That’s how Laura Poskin, executive director of Age-Friendly Greater Pittsburgh, puts it, due in part to the city’s resources, tight-knit communities, and sheer size of the aging population, among other reasons.
Research out of the University of Pittsburgh’s Center for Social & Urban Research reveals an estimated 19.7% of the population of Allegheny County is 65 and over — the second highest concentration in the country, behind only Palm Beach County, Florida.
The American population, especially in Pittsburgh, is getting older faster than other demographic groups and represents one of the biggest shifts in the workforce, locally and nationally, as Boomers retire. While 65 is the standard retirement age, many aging Pittsburghers choose to continue working. Additional research out of the University of Pittsburgh shows that working 65+ employees are the only population to have fully bounced back to pre-pandemic levels in the region.
Pittsburgh’s older population can be attributed in part to the decline of the city in the 1980s when younger populations left the city seeking job opportunities. Many older residents stayed, and have continued to stay. While nationally, aging populations continue to grow, Pittsburgh has been ahead of this trend for several decades. In some ways, being ahead of this trend may have made Pittsburgh a more age-friendly city than many metro areas of a similar size. Residents live in their homes for longer, not only aging in Pittsburgh but aging in place.
‘There’s an opportunity for employers to embrace this older cohort’
Aging Pittsburghers choose to work for various reasons, said Poskin, whose East Liberty-based nonprofit works with neighborhoods and communities to make them livable for people of all ages.
As our communities age and life expectancy increases, many Pittsburghers work to supplement retirement income and social security benefits. But working also allows older populations to stay engaged with their community. According to Age-Friendly Greater Pittsburgh’s recent survey of aging Pittsburghers, 64% of those still in the workforce are extremely likely or very likely to continue work as long as possible.
Poskin believes this is driven, in part, by a desire for older residents to feel engaged in their community and build connections across age groups. In meetings with older community members, Age-Friendly Greater Pittsburgh often hears that the population feels “siloed,” and an overwhelming 80% in a recent survey responded, “they want to spend more time with people outside their age group.”
The willingness to work and desire for intergenerational experiences creates a unique opportunity for employers in the area to hire this workforce. Still, Poskin has found issues of digital access keep some older Pittsburghers from finding employment.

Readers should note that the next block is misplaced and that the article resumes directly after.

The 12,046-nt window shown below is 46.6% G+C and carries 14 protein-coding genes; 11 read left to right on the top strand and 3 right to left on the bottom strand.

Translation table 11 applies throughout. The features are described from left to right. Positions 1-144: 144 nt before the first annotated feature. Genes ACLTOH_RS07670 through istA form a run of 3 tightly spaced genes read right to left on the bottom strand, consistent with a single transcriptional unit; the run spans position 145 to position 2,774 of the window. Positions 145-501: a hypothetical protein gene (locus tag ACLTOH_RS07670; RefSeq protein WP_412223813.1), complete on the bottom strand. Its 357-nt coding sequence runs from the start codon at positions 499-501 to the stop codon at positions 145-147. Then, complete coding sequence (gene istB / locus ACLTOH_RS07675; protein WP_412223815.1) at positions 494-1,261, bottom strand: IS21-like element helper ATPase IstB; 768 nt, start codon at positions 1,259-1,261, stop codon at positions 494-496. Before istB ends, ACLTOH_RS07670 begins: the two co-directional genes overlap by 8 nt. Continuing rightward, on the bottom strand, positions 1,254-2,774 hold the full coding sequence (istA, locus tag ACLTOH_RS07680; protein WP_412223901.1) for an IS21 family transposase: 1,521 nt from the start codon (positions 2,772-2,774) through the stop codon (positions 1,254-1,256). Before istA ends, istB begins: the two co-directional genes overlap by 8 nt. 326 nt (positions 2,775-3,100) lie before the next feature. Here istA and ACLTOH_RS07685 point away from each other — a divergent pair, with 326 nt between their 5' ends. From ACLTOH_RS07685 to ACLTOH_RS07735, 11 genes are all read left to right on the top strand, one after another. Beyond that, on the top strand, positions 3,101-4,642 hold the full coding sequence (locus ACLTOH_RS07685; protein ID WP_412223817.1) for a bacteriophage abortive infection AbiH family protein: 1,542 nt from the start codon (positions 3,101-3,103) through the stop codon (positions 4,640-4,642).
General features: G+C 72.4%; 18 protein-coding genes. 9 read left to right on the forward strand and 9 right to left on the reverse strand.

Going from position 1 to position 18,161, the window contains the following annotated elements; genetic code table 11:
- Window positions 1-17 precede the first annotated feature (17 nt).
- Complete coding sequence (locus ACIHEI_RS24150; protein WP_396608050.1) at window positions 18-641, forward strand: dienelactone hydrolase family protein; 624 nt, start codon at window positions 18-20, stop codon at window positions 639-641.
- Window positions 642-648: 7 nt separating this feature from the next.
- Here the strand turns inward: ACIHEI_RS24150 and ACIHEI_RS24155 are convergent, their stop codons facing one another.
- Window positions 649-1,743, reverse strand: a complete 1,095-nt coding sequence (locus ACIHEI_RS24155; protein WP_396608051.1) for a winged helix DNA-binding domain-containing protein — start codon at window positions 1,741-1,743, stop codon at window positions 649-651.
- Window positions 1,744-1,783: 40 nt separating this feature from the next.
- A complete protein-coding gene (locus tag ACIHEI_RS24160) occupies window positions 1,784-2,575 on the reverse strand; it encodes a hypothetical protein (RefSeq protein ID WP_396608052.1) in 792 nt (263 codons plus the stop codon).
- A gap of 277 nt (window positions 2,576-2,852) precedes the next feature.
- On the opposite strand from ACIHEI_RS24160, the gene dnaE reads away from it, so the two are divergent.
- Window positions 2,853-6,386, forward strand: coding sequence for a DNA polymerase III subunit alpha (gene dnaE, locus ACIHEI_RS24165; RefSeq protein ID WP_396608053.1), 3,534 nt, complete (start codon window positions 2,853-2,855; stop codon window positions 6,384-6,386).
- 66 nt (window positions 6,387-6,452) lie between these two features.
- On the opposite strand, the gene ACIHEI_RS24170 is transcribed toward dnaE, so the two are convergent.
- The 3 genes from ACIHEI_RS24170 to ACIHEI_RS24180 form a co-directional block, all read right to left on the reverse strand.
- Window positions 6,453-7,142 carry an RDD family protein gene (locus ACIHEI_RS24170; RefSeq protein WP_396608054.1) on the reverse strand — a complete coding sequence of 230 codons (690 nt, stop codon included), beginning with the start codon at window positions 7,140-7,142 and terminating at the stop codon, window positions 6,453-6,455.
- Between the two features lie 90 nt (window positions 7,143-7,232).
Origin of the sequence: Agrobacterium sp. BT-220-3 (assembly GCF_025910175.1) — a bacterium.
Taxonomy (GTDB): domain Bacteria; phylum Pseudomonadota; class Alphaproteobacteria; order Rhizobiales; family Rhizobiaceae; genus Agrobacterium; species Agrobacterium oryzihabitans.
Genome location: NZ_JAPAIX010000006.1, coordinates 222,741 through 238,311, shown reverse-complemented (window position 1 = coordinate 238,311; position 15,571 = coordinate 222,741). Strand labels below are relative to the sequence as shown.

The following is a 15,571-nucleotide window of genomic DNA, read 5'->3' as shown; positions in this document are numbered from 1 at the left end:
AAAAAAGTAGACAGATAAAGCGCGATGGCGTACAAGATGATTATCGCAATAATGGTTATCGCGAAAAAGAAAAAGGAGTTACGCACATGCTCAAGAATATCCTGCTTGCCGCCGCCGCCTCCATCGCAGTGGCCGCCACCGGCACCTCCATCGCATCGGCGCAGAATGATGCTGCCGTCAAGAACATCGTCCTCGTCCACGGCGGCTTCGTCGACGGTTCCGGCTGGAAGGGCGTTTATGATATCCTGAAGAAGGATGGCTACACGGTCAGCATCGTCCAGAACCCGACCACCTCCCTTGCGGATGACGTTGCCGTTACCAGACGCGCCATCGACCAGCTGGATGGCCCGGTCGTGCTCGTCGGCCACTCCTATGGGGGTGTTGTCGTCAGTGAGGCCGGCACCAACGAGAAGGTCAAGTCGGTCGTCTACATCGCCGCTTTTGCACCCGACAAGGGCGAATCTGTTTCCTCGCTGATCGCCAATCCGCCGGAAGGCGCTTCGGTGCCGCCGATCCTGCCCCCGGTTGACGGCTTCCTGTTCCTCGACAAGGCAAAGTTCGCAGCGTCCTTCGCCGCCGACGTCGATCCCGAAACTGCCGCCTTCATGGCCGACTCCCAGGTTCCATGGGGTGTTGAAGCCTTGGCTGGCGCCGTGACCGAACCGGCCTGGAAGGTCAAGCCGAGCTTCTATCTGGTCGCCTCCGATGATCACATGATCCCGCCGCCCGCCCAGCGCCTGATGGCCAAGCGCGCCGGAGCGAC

“There’s an opportunity for employers to embrace this older cohort,” she said.
While Pittsburgh may have a robust aging population, there’s a significant disparity in the quality of life for Pittsburghers of color, who make up about 20% of the county’s population. In the same Age-Friendly Greater Pittsburgh survey, just 39% of Black respondents over 65 agreed that the city was a very good or excellent place to live as they age, as compared to 67% of white respondents. This sentiment echoes the experiences of Pittsburghers of color across age groups: The city’s Gender Equity Commission revealed that Pittsburgh ranks among one of the worst cities for Black women due to factors including unemployment, lower pay, poor healthcare outcomes and poverty rates.
What does it look like to thrive in a city where the aging population is above average and the older workforce is back in full swing? For Technical.ly’s Thriving series, we explored what life looks like for an assortment of Pittsburghers 65 and older making $35,000 a year or less — just under the median non-family household income for Allegheny County, according to Census data.
Betty Douthett, 70: ‘I just feel I’m needed here’
Betty Douthett credits her upbringing for her love of working with people.
“I have to give credit to my parents, who were very loving people,” she told Technical.ly. Her father granted her a sense of humor, “to be happy and silly,” and talk to nearly anyone, while her mother instilled a sense of love and an open heart.
Finding a career taking care of people felt like a natural fit. A Brookline native, Douthett, 70, is an aide at the Seton Center’s Adult Day Services program. An intergenerational care space in Brookline, the Seton Center houses preschool, childhood, and adult care services, all of which Douthett has worked in during her 14-year career there.
When the Seton Center had an opening for an aide at the adult care center, transitioning to adult care felt natural for Douthett.
“I love people in general. It’s just who I am,” she said. “I love to learn.” But she still has daily interaction with the children, who make visits to the seniors as part of the intergenerational mission and programming.
Bridging interactions across age groups is largely why Douthett feels she’s thriving. Living nearby, she feels the Seton Center and her work contribute to her larger sense of purpose: “I just feel I’m needed here.”
Seeing everyone’s faces light up in the Adult Day Services center when the 3- and 4-year-olds come in is an exciting part of the work she does. The kids and seniors play games, craft, and even bowl together, creating a unique sense of community Douthett’s not sure she would find elsewhere.
“I think connecting is a nice word for thriving,” she said, “because it’s about a good connection.”
Dave Sobal, 71: ‘I’ve always looked forward to going to work’
If you’re looking for Dave Sobal, chances are you’ll find him on a bike. The 71-year-old Squirrel Hill resident has been leading downtown bike tours with Bike the Burgh two to three times a week for the past nine years.